Diligence in Business

    While Nehemiah implored the help of God, he did not fold his own hands, feeling that he had no more care or responsibility in the matter. With admirable prudence and forethought, he proceeded to make all the arrangements necessary to ensure the success of the enterprise. Every movement was marked with great caution. He did not reveal his purpose even to his own countrymen; for while they would rejoice in his success, he feared that they might, by some indiscretion, greatly hinder his work. Some would be likely to manifest a spirit of exultation which would arouse the jealousy of their enemies and perhaps cause the defeat of the undertaking.18LtMs, Ms 58, 1903, par. 23

    As his request to the king had been so favorably received, he was encouraged to ask for such assistance as was necessary to carry out his plans. To give dignity and authority to his mission, as well as to provide for protection on the journey, he secured a military escort. He obtained royal letters to the governors of the provinces beyond the Euphrates, the territory through which he must pass on his way to Judea; and he obtained also a letter to the keeper of the king’s forest in the mountains of Lebanon, directing him to furnish such timber as was needed for the wall of Jerusalem and such buildings as Nehemiah proposed to erect.18LtMs, Ms 58, 1903, par. 24

    An Example for Us

    The example of this holy man should be a lesson to all the people of God, that they are not only to pray in faith, but to work with wise diligence and fidelity. How many difficulties we encounter, and how we hinder the working of Providence, on our behalf, because prudence, forethought, and painstaking are regarded as having little to do with religion. This is a grave mistake. It is a religious duty to cultivate and to exercise every power which will render us to be more efficient workers in the cause of God. Careful consideration and well-matured plans are as essential to the success of sacred enterprises today as in the time of Nehemiah. If all who are engaged in the work of God would realize how much depends upon their fidelity and wise forethought, we would see far greater prosperity attending their efforts. Through diffidence and backwardness we often fail to secure that which is attainable as a right from the powers that be. God will work for us when we are ready to do what we can and should do on our part.18LtMs, Ms 58, 1903, par. 25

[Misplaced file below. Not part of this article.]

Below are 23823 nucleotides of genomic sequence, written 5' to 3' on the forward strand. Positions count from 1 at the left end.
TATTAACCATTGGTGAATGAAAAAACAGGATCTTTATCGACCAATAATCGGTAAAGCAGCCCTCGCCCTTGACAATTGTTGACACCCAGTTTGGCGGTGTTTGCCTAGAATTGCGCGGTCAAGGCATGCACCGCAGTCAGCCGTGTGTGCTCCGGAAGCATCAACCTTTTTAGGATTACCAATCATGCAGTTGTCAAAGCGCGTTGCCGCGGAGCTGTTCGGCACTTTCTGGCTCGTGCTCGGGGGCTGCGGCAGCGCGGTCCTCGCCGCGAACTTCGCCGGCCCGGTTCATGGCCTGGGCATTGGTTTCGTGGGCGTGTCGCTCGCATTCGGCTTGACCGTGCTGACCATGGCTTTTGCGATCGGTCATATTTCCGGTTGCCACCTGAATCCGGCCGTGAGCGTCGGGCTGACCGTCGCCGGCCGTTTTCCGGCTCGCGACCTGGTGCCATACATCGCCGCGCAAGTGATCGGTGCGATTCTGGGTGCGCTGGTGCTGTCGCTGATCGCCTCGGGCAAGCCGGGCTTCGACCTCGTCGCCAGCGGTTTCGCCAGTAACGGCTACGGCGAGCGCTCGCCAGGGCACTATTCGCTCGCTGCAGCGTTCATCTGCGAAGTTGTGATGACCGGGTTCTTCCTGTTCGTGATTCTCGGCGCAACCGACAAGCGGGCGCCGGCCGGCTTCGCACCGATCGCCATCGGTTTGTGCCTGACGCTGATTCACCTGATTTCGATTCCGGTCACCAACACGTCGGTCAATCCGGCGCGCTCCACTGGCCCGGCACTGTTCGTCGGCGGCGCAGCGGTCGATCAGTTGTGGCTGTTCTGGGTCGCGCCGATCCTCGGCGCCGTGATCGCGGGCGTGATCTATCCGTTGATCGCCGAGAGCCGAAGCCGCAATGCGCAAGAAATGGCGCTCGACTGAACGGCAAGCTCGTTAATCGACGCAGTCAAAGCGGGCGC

Men of prayer should be men of action. Those who are ready and willing will find ways and means of working. Nehemiah does not depend upon uncertainties. The means which he has not he solicits from those who are able to bestow. All the world, with its riches and treasures, belongs to god, although it is now in the possession of wicked men. If His servants take a wise and prudent course, so that the good hand of the Lord may be with them, they can obtain the means that they need to advance His cause.18LtMs, Ms 58, 1903, par. 26

    Be Strong in the Lord

    Nehemiah’s experience in connection with the rebuilding of Jerusalem teaches lessons that will be needed by God’s people as long as time shall last. The times call for men of strength and decision of character. Paul says, “Finally, my brethren, be strong in the Lord, and in the power of His might. Put on the whole armor of God, that ye may be able to stand against the wiles of the devil.” [Ephesians 6:10, 11.] The enemy will mingle his evil with every good work that is done, if the workers are not on guard. Thus he seeks to spoil God’s purposes. “We wrestle not against flesh and blood, but against principalities, against powers, against the rulers of the darkness of this world, against spiritual wickedness in high places. Wherefore take unto you the whole armor of God, that ye may be able to withstand in the evil day, and having done all, to stand. Stand therefore, having your loins girt about with truth, and having on the breastplate of righteousness; and your feet shod with the preparation of the gospel of peace; above all, taking the shield of faith, wherewith ye shall be able to quench all the fiery darts of the wicked. And take the helmet of salvation, and the sword of the Spirit, which is the Word of God; praying always with all prayer and supplications in the Spirit, and watching thereunto with all perseverance and supplication for all saints.” [Verses 12-18.]18LtMs, Ms 58, 1903, par. 27